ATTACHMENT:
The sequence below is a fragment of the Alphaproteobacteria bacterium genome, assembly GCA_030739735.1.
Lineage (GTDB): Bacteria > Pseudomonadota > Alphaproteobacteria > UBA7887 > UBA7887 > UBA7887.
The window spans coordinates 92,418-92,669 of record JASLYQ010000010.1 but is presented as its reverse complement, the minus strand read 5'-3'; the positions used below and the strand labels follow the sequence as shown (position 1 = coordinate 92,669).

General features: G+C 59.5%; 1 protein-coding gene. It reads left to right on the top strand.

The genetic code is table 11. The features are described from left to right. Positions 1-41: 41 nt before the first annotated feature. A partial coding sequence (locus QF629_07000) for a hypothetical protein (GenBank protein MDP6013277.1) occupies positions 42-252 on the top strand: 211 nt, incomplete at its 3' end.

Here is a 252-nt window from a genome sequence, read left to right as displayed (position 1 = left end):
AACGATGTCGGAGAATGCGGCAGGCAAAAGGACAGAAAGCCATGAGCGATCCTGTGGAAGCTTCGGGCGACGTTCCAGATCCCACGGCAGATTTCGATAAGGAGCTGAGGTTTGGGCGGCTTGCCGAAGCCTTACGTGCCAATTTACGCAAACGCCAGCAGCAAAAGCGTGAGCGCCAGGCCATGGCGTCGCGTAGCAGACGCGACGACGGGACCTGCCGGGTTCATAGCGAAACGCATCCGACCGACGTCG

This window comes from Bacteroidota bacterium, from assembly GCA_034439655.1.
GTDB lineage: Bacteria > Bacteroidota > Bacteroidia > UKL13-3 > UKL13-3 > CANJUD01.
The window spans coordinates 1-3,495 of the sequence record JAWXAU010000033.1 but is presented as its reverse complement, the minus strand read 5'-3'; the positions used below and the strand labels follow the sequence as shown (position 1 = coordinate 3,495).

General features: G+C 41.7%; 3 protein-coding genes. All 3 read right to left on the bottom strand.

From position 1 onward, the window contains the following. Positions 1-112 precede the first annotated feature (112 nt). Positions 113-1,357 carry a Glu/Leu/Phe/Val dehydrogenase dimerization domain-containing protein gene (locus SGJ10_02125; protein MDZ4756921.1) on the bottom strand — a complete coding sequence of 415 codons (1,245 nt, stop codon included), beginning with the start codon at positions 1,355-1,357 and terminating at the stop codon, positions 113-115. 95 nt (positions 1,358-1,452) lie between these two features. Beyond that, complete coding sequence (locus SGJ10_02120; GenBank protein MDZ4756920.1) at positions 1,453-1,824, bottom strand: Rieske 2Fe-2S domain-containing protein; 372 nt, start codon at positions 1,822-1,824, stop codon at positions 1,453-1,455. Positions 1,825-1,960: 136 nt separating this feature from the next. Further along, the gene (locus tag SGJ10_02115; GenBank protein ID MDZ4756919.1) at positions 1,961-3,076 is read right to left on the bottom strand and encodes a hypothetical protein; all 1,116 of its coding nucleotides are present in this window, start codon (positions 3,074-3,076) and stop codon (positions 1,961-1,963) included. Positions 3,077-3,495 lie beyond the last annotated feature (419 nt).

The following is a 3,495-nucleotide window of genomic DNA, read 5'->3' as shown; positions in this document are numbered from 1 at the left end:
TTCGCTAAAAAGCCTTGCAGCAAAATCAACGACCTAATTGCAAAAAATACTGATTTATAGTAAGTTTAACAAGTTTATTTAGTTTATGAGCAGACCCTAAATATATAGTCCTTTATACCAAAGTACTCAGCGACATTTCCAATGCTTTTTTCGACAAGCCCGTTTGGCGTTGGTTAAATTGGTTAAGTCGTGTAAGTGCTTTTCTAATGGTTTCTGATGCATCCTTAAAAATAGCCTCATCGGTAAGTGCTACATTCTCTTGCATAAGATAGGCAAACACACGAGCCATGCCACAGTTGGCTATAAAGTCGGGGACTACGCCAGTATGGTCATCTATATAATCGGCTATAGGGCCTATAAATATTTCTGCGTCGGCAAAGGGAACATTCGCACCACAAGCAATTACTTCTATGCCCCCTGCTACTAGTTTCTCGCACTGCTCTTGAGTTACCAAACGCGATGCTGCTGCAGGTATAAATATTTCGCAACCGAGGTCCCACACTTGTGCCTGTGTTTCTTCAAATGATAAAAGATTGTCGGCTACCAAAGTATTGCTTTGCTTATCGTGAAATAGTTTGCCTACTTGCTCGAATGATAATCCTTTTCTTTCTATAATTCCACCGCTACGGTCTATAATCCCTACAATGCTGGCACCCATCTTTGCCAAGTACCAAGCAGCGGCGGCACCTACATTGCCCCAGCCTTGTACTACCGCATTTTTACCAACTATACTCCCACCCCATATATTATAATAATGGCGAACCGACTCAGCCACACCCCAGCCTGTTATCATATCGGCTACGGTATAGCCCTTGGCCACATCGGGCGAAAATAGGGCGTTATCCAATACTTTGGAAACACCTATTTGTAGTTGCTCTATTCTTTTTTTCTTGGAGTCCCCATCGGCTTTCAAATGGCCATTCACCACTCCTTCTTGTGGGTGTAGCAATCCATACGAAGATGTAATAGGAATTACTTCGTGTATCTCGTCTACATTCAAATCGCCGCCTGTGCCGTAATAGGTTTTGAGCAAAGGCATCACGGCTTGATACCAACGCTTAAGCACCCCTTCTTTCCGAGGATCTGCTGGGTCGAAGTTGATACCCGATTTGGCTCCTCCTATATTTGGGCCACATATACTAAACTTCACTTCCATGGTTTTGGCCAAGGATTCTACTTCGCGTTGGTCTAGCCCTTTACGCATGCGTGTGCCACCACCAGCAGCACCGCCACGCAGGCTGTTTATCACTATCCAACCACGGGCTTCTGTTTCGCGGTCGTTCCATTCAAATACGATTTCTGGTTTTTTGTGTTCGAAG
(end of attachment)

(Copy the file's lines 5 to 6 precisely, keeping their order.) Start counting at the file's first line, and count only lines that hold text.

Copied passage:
The genetic code is table 11. The features are described from left to right. Positions 1-41: 41 nt before the first annotated feature. A partial coding sequence (locus QF629_07000) for a hypothetical protein (GenBank protein MDP6013277.1) occupies positions 42-252 on the top strand: 211 nt, incomplete at its 3' end.

Here is a 252-nt window from a genome sequence, read left to right as displayed (position 1 = left end):